The Idea was to find a low-mileage large van and make it into a standing-height, high-ceiling a work vehicle. I couldn't see parting with 40-50K for a sprinter van, or similar. This could also work for a camper.

The van top that the local company sells is either too high or too low, and relatively heavy and $2500+. Combine that with it's 60 miles away, so I decided to make my own.

The idea was to make a frame, cover it with .22 plywood, anchor it the van with screws, fill the voids (rear corners) with spray foam, (red cans that cost about $3 at a hardware or building supply store,) coat this with laminating resin, fiberglass over the corners and edges of this structure first with 1-1/2oz fiberglass mat, then over the entire structure with 10 oz. fiberglass cloth. Once fiberglassed, a filler was made with laminating resin, mixed with a thickening powder, called Q-Cell, to make a filler and a surfacing agent, to allow it to sand easier. The top was then insulated with 1-1/2 foam sheets, which is sold at building supply stores in 4x8 sheets, then paneled on the inside.

Step 1: Step 1 Cut the Top - Start the Frame - Panel

The video shows the cutout and frame from the inside. It's worth a look.

The top is cut behind the 1st brace and about 4" above the gutter, per instructions received from the van top vendor. The seats are in front of the first brace, so you can't really stand up there anyway. This gives support and protection to the driver and passenger. I cut it using a combination of electric sheet metal shears and a cut-off wheel. (HF 68199 and 68523)

The metal removed from the top weighed a bunch! Probably around 100 lbs.

After looking around my garage and knowing what I could do, I decided to either make a frame out of 1/4-1/8" plywood strips 1-1/2" wide glued together so I could make bends, or use some 1'1/2" .06 wall 6061-T6 aluminum tubing. The tubing was used. Bent with a tubing bender and 1-1/2" dies (JMR Sportsman or JD Squared model JD 3)

Wherever the tubing was bent, it was annealed with a propane torch, to burn off the heat treating markings and slowly bent in a hydraulic tubing bender with 1-1/2" dies. Plywood bent and glued would work just as well, as also would wooden (clear (without knots) is best) 2x2's with plywood gussets for the corners.

It just so happens that closet pole, 1-3/ 8 fits nicely inside the 1-1/2 .06 wall tubing Anywhere a piece need help (short or boo boo), I used the pole to help. An 1-1/2" hole saw, in a drill press allowed cutting the tubing to fit each other. Where the tubing met the body, the closet pole was fit to the body, then inserted into the tubing, and a sheet metal screw or two were used to lock it in.

I made the first side, then the second side, to match. I was a little off (1") and if you look close you can see it.

To hold the two sides, I made a 12" piece of panelling, cut to approx. what I wanted and screwed it in the rear, one side at a time, on this you could use a helper. After a couple of adjustments, the front and side panels were attached.

It's a good idea to step back and look at things every so often and fix weird stuff (sagging, crooked) before it gets harder to fix. Braces 2 feet on center give you good nailing spaced when you go to panel the inside.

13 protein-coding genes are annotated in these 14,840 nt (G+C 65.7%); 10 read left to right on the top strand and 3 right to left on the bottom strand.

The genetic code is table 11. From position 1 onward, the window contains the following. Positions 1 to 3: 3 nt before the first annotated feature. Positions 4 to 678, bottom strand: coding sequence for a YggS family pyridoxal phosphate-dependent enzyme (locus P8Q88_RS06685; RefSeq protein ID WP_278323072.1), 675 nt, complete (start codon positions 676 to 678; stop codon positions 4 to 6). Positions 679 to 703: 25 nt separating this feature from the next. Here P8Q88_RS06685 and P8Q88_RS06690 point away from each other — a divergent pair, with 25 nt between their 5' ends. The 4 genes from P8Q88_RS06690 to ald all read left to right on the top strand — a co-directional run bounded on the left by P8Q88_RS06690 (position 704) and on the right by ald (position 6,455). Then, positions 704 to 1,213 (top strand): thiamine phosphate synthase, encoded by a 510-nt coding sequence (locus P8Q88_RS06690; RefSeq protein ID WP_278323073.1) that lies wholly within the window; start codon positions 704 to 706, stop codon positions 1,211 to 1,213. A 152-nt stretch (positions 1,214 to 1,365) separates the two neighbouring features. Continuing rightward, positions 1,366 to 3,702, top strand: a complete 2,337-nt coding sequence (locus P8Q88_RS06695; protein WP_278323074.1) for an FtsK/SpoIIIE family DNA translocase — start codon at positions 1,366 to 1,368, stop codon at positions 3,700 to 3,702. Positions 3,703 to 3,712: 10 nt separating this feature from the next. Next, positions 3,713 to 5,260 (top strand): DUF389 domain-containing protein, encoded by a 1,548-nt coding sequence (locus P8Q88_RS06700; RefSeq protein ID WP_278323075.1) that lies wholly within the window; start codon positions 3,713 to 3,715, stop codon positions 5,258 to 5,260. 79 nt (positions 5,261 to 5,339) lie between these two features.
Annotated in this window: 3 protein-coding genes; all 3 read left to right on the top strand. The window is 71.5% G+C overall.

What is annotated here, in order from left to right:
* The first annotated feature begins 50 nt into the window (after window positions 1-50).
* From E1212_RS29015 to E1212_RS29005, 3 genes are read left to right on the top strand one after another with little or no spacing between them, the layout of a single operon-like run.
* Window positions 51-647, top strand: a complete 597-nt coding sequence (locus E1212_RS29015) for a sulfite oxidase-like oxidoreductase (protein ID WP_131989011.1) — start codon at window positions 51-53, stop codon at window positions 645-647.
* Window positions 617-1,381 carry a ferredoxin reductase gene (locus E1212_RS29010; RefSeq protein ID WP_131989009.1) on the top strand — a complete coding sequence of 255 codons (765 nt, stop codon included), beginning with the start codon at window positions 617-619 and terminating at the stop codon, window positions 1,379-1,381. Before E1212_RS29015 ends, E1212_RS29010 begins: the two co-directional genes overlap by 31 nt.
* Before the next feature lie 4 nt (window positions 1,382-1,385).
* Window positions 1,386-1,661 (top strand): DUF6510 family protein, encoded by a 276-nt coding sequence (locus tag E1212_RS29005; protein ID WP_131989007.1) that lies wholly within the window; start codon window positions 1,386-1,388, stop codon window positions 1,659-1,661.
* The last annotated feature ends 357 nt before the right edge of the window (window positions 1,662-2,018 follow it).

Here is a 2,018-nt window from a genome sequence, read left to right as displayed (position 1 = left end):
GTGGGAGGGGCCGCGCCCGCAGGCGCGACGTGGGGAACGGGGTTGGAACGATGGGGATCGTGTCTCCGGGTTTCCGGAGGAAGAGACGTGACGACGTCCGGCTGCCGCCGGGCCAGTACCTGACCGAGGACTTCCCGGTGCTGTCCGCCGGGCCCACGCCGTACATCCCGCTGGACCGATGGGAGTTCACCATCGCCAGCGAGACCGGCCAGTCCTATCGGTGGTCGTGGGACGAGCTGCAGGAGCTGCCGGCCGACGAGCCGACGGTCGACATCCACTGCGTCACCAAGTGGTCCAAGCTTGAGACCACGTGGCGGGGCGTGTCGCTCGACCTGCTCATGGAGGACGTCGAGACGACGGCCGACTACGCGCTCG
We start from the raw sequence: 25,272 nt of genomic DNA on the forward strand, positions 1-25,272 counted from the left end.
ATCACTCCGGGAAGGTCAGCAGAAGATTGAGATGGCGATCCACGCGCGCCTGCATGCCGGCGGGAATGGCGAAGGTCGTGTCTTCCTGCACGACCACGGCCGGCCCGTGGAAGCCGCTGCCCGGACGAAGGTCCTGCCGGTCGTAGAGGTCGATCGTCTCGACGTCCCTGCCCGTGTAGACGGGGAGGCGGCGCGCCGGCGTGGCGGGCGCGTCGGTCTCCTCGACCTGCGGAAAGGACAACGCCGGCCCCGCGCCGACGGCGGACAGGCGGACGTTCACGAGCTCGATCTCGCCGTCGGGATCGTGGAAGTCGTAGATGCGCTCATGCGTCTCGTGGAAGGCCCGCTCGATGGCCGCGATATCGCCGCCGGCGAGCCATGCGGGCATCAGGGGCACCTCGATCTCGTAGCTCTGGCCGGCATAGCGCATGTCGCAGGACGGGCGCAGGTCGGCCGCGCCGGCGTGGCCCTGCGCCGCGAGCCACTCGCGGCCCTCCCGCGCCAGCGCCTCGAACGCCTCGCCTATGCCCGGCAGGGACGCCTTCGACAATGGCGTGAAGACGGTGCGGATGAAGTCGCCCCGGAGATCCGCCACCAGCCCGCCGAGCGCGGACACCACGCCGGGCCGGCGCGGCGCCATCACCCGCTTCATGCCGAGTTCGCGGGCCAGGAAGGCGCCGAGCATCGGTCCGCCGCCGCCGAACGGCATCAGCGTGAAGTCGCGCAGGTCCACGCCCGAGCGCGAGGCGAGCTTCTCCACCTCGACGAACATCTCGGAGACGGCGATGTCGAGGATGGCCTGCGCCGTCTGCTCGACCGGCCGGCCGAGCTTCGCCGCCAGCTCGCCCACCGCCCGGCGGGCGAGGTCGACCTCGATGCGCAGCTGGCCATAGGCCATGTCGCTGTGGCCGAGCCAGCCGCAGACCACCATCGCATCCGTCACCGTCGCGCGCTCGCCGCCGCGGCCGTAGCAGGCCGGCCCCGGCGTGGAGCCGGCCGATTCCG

For the roof, I bent braces to be more aerodynamic and to allow for a higher ceiling and put a place to install a roof vent or A/C.

The round corners posed an issue, but I either cut kerfs in the panelling or used spray foam to provide a rounded surface for finishing. (Fiberglass needs a 3/8 or greater radius or it bubbles.)

Step 2: Fiberglass and Insulation

Fiberglass provides strength and waterproofing. The laminating resin makes it so you don't have to sand between coats, if it doesn't set several days, and makes it waterproof. The 1-1/2oz matt and 10oz cloth give it strength. You can buy matt and cloth sewn together, which would have probably been a better choice. It's stronger and only slightly heavier. There is an internet vender that has darn good prices, the local vendor was a twice as much.

I coated the top with laminating resin to seal and to provide a good base for the matt and cloth.

After reinforcing the edges and joints, I sanded the rough spots and installed the cloth. (eye and lung protection)

Sand the rough edges and cover in sections maybe 2x4 feet with a filler made from q-cell and laminating resin with surfacing agent and sand before it gets super hard......15-45 minutes later......with 36 grit attached to a 12-16" x 2-1/2" sanding board. (HF 91773 air powered and/or 1727) so its flat or transitioning smoothly.

LOTS of sanding. If you put white pigment in the mix before adding the q-cell thickener, you may save a little on gelcoat. Any electrical (12v and/or 120v) should be installed before the insulation. Insulation can be installed when you get tired of sanding and the inside can be paneled.

Step 3: Gel Coat and Panel

If you use a low nap 6" roller, you can roll on the gelcoat and it worked out ok. This is way easier than spraying and the masking-off needed.

After rolling on the gel coat, let it set up (20-45 minutes) and roller over it with mold release. The mold release makes the gelcoat finish shinier and washes off....I left it on a few hours, as I was instructed. over night probably would have been fine.

I then paneled the inside with .22 paneling and built some benches and shelves.

The top weighs about what the top removed weighs. It has 8 sheets of .22 paneling, very light insulation, 4 or 5 20' sections of 1-1/2 .06 aluminum tubing, 5 -8' 2x2's and various fasteners. The weight of the fiberglass and resin could be 20 lbs....so with the interior is probably weights 120 lbs. The rest of the interior weighs more, maybe double.

The van gets 15 mpg + on the freeway, 12mpg around town....It's a 1996 Dodge Maxivan with a 5.2L engine.

This actually was a pleasant surprise.

It would be really excellent to make the doors taller too, but I want to use this more and work out any kinks.

This van is a 1996 Dodge Maxivan with 85,000 from the original owner and tons of maintenance paperwork, and it had a leaky, rusty roof. As a slightly wacko Idea, I would really like to make the top a removable boat, but that's another project, another day.